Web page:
Asked to explain the NAACP error, Maisano said via email, “I had heard through several sources that the California NAACP was going to have a letter and that prompted my initial email. Unfortunately, I was mistaken. It turned out that the CA Black Chamber of Commerce and the Black Small Business Assn of California ended up sending letters, not Cal NAACP. That was the source of the confusion.”
Maisano declined to say if he had a role in procuring the letters, or if he was pitching them to reporters as part of his consulting work for the oil and gas industry. “This is only one of the issues that several of my clients are following that I have been tracking—trying to amplify the voices of those concerned about the city proposals,” he said.
But as far as Harmon, Veium, and Vines are concerned: the whole thing smells a lot like gas.
“We’re the ones who breathe this air. We’re the ones dying.”
Vines, of the SLO NAACP, was particularly incensed by the last-minute pile-on by business-focused minority groups from outside the community—but not because he thinks they were necessarily wrong about racism. In fact, he agrees that the economic impacts of the Clean Energy Choice policy—good or bad—will be discriminatory against Black and brown people.
“When you live in a racist economy, all policy that affects the economy is racist,” he said. “So they can make that accusation about anything.”
What Vines is pissed about is that none of the groups’ letters grapple with the racism of the fossil fuel industry itself. “Ninety percent of all pollution in metropolitan areas is centered in our communities. We’re the ones breathing this air. We’re the ones dying,” he said. “What’s discriminatory is having a company that profits from dirty energy and then makes you pay for it with your life.”
Veium believes the letters don’t grapple with the industry’s role because the industry is the reason they were written in the first place. “It was SoCalGas calling in favors,” he said. “That’s what investor-owned utilities do. They spread out money all over town; they have relationships with business organizations; and they use that to call in favors.”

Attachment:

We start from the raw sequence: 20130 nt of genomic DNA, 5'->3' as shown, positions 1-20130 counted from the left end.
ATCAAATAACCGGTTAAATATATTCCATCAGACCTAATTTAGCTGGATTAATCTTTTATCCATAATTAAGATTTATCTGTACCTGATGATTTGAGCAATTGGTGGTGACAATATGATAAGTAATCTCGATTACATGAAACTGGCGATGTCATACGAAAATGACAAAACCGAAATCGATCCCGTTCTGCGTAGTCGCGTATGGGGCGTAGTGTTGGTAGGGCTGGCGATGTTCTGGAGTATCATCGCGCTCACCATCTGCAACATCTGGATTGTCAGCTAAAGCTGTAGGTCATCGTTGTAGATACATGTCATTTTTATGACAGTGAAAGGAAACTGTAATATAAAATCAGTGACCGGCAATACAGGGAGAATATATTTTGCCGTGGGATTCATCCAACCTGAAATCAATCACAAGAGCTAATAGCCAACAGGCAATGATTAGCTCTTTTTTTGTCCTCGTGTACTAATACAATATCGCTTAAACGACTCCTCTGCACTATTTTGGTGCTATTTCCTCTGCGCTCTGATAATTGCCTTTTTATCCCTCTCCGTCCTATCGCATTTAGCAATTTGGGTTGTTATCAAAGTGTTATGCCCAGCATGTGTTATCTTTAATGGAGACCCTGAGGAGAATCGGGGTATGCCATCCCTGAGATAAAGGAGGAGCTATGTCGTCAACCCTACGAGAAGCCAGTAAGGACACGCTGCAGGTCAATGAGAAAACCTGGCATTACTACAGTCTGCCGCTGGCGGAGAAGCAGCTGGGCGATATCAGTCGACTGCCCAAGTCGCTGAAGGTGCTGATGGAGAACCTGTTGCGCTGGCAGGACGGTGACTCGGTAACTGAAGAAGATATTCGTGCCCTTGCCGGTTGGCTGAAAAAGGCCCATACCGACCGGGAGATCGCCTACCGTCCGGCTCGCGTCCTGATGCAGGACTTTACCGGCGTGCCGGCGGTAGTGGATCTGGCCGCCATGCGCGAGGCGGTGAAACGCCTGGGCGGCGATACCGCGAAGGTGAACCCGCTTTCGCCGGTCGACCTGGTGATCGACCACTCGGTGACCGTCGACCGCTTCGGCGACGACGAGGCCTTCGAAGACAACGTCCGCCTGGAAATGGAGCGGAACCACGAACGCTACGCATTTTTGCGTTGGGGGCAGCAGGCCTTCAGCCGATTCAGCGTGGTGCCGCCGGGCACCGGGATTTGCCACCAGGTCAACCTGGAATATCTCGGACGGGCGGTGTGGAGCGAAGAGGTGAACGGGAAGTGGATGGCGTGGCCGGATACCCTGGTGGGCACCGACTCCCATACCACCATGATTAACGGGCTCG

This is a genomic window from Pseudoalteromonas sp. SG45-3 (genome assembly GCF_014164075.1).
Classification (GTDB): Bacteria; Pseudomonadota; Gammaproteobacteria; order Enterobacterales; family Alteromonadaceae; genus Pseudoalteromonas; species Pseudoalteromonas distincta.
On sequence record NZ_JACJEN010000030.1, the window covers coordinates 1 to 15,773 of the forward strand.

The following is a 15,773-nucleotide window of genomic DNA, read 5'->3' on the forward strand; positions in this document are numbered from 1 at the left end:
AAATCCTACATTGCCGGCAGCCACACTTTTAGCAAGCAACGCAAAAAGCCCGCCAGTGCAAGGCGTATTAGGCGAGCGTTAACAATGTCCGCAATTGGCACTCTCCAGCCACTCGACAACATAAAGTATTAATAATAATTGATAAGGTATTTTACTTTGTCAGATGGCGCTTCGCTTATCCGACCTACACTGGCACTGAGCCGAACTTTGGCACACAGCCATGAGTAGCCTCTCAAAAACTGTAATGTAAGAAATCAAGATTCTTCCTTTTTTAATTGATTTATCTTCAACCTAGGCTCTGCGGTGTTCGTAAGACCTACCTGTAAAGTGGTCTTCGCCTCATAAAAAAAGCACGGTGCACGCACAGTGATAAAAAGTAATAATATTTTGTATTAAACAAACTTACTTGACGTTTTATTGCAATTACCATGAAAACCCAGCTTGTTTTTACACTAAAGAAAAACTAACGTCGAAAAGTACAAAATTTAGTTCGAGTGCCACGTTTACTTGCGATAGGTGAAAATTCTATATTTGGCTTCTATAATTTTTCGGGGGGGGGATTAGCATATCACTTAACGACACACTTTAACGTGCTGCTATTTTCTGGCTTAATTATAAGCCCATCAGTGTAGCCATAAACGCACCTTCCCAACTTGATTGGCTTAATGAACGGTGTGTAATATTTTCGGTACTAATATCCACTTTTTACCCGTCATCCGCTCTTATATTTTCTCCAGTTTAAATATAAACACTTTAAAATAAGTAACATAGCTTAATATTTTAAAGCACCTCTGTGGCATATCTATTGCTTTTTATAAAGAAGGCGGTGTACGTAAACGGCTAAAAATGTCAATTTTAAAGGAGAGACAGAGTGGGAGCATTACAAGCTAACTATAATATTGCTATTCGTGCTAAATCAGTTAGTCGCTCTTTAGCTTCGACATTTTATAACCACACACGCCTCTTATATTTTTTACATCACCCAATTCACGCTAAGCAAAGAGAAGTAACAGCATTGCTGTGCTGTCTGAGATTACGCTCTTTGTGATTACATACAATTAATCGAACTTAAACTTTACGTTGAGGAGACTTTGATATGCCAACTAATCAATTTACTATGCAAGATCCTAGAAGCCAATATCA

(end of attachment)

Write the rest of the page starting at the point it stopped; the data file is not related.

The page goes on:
Mayor Harmon, too, believes gas interests were behind the last-minute race push.
“I’m familiar with the tactics the fossil fuel industry utilizes, so I’m making the assumption that it’s the gas lobby,” she said. “But even with all of the experience, this I found to be pretty low.”
“I think this is a tactic we’ll likely see more of”
On June 16, the San Luis Obispo city council voted unanimously to support the Clean Energy Choice for Buildings program. On Tuesday, the four-person council will vote again at a second reading of the policy, where it is expected to pass again.
Veium, for his part, is celebrating the victory. But he’s concerned that his city was just a tiny testing ground for bigger fights to come. “I think this is a tactic we’ll likely see more of.”
He might be right—especially as the country delves deeper into addressing its systemic racial inequities. After all, the fossil fuel industry has a long history of attempting to co-opt and/or pacify racial minority groups through financial support, in order to delay policies to fight climate change and clean up pollution that disproportionately harms them.
It is for that reason that Vines, of the SLO NAACP, also said he was skeptical that Maisano had simply made an error when he falsely claimed the NAACP opposed the Clean Energy Choice for Buildings policy. Oil and gas industry interests have forged letters from the NAACP before as a strategy to oppose climate legislation.
If that strategy returns, he said, he hopes environmental leaders nationwide are prepared to address it head-on.
“The environmental movement needs to get their eye on the ball,” he said. “They need to put some pep in they step.”